Federal Judge Strikes Down DACA: What You Need to Know
Nearly a decade after the U.S. Department of Homeland Security created the Deferred Action for Childhood Arrivals (DACA) program to provide protections to undocumented immigrants brought here as children, Judge Andrew Hanen of the Southern District of Texas struck down the program on July 16, ordering U.S. Citizenship and Immigration Services (USCIS) to stop issuing any new DACA benefits.
Although Judge Hanen did rule that DACA itself was illegal, in recognition of the impact of terminating DACA on the 616,000 people who currently benefit from the program, he did not require the agency to terminate any DACA protections or stop renewals while his decision goes through the appeals process. People who only recently submitted initial applications will not receive approvals from USCIS.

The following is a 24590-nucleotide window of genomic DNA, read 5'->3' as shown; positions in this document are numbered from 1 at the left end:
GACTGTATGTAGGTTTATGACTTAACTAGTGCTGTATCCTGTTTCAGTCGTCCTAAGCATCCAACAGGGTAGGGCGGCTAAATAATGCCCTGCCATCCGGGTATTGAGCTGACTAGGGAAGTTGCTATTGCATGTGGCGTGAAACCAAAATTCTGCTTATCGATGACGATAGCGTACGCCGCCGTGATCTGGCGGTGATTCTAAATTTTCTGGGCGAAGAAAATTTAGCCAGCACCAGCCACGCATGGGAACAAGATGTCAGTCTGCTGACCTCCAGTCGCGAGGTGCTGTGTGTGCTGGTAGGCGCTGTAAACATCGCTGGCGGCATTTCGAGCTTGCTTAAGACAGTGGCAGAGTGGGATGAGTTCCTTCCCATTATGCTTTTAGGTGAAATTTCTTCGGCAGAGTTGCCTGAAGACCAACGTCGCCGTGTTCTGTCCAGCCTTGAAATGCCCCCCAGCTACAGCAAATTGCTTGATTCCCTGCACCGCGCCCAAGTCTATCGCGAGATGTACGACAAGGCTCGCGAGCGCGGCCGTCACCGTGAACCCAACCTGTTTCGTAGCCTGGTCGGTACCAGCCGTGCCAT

DACA recipients vary in age and come from countries all around the world, but the typical DACA recipient is a 27-year-old woman from Mexico. And while nearly 42 percent of all DACA recipients are 25 or younger, the oldest DACA recipients will turn 40 next year. Given the progam’s requirements, all DACA recipients have been in the United States for at least 14 years. Many of them have been here for much longer.
The first major legal challenge to the DACA program came in 2014, two years after its creation, when Texas successfully sued to prevent the Obama administration from implementing Deferred Action for Parental Arrivals (DAPA) program, which would have expanded DACA-like protections to the parents of immigrant youth.